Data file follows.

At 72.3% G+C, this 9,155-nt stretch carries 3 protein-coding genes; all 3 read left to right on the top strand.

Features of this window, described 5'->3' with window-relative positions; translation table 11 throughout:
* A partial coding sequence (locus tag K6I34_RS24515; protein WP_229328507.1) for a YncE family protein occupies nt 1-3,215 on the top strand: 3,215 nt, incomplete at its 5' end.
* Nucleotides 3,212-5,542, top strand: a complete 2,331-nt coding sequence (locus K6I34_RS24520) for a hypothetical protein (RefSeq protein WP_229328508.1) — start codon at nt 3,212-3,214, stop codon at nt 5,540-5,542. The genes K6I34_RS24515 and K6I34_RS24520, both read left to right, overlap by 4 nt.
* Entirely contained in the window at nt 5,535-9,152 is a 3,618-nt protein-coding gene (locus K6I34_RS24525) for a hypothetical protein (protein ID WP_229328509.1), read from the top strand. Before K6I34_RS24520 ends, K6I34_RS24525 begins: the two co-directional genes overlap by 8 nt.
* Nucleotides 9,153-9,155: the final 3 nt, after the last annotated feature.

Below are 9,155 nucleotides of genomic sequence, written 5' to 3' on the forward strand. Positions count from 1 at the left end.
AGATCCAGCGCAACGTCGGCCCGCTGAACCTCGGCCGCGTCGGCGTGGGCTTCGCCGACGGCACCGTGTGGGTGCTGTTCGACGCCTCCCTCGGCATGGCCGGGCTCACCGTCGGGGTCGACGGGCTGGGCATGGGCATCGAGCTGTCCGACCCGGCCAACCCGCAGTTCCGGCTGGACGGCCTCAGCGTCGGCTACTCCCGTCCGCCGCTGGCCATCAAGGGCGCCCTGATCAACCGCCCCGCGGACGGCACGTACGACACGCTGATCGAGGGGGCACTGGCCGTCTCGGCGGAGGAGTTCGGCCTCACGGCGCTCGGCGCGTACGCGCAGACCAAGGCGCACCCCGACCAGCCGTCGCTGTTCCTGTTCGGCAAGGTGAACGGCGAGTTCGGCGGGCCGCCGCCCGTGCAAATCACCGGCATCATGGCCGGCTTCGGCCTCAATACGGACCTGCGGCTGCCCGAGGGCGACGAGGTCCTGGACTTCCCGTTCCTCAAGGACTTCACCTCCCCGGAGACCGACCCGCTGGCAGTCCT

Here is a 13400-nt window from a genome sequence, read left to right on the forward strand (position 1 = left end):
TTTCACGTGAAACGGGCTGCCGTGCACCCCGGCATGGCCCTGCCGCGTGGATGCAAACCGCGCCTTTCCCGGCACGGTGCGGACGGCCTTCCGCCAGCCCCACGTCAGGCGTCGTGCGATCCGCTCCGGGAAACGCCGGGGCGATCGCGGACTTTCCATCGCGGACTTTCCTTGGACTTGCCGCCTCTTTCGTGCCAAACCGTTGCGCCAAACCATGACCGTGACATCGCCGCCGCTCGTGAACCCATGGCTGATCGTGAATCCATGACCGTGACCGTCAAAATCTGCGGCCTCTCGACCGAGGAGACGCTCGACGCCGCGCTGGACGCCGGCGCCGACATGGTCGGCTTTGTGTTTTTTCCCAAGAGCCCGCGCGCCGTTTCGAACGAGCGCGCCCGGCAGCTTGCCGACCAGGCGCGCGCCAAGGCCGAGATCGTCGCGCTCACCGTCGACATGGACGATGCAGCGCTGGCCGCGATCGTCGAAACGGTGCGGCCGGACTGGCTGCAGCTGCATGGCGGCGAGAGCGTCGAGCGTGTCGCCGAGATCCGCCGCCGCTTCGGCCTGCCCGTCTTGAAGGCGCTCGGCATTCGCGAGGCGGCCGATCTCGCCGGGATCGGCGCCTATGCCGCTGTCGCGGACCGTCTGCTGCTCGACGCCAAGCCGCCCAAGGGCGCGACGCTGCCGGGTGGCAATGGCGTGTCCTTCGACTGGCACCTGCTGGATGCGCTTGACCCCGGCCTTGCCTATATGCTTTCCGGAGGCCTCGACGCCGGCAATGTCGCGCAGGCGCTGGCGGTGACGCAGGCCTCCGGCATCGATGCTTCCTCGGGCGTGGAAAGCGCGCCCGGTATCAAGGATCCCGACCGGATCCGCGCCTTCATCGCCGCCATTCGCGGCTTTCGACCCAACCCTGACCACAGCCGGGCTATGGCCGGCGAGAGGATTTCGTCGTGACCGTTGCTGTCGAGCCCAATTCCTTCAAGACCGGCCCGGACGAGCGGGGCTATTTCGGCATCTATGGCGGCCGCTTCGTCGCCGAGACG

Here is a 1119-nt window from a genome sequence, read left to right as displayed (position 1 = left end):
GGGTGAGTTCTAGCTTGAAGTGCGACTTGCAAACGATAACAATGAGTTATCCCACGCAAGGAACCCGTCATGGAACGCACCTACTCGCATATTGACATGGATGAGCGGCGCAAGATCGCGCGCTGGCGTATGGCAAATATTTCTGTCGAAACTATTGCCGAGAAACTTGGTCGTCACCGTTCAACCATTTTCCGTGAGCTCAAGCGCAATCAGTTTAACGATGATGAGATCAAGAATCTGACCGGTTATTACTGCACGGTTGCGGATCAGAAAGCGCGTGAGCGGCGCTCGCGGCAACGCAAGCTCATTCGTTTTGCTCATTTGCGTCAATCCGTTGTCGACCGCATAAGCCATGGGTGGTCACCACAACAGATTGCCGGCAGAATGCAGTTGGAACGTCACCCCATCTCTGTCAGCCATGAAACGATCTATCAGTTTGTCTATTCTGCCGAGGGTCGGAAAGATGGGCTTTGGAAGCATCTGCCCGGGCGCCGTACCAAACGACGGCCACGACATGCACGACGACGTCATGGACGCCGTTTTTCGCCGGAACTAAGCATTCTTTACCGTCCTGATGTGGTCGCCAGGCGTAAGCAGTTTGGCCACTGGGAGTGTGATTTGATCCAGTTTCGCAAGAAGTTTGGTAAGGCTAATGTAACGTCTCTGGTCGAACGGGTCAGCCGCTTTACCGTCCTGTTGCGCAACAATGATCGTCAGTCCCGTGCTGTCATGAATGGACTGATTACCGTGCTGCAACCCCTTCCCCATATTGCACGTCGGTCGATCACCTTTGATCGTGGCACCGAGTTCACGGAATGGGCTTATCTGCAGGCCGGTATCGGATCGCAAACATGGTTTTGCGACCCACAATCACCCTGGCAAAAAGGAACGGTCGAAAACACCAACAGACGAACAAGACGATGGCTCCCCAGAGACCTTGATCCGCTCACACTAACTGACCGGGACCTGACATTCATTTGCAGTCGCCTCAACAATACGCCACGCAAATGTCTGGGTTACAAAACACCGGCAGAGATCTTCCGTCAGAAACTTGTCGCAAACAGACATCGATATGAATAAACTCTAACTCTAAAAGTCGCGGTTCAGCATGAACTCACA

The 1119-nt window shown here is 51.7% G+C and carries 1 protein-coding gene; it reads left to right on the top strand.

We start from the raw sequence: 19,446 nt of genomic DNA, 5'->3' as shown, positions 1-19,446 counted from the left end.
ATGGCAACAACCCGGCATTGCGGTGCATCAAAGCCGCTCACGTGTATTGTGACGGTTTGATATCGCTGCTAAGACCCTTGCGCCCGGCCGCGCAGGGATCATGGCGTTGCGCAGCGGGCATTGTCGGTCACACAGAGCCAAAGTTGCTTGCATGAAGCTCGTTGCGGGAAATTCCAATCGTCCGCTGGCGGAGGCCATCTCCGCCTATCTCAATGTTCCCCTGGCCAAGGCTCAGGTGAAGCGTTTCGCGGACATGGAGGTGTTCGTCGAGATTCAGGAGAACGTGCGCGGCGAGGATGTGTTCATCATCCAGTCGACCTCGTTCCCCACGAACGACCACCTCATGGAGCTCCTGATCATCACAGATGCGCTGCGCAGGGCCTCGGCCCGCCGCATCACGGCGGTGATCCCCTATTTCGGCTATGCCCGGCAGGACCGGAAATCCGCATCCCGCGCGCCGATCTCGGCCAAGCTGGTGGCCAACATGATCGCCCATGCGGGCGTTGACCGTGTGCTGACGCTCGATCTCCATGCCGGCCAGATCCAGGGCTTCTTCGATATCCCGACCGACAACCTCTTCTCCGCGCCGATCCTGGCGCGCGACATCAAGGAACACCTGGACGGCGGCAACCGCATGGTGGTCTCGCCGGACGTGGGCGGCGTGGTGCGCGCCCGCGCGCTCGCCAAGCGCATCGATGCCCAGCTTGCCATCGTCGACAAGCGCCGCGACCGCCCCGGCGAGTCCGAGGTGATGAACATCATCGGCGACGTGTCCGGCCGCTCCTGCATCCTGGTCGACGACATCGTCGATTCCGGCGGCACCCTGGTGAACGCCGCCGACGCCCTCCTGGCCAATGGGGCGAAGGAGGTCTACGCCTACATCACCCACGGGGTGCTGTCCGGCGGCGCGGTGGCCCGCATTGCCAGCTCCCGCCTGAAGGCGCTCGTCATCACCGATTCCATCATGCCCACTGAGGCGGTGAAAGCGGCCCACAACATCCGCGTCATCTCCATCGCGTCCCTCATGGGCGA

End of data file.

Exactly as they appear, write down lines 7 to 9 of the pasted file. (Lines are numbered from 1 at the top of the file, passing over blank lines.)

Below are 9,155 nucleotides of genomic sequence, written 5' to 3' on the forward strand. Positions count from 1 at the left end.
AGATCCAGCGCAACGTCGGCCCGCTGAACCTCGGCCGCGTCGGCGTGGGCTTCGCCGACGGCACCGTGTGGGTGCTGTTCGACGCCTCCCTCGGCATGGCCGGGCTCACCGTCGGGGTCGACGGGCTGGGCATGGGCATCGAGCTGTCCGACCCGGCCAACCCGCAGTTCCGGCTGGACGGCCTCAGCGTCGGCTACTCCCGTCCGCCGCTGGCCATCAAGGGCGCCCTGATCAACCGCCCCGCGGACGGCACGTACGACACGCTGATCGAGGGGGCACTGGCCGTCTCGGCGGAGGAGTTCGGCCTCACGGCGCTCGGCGCGTACGCGCAGACCAAGGCGCACCCCGACCAGCCGTCGCTGTTCCTGTTCGGCAAGGTGAACGGCGAGTTCGGCGGGCCGCCGCCCGTGCAAATCACCGGCATCATGGCCGGCTTCGGCCTCAATACGGACCTGCGGCTGCCCGAGGGCGACGAGGTCCTGGACTTCCCGTTCCTCAAGGACTTCACCTCCCCGGAGACCGACCCGCTGGCAGTCCT

Here is a 13400-nt window from a genome sequence, read left to right on the forward strand (position 1 = left end):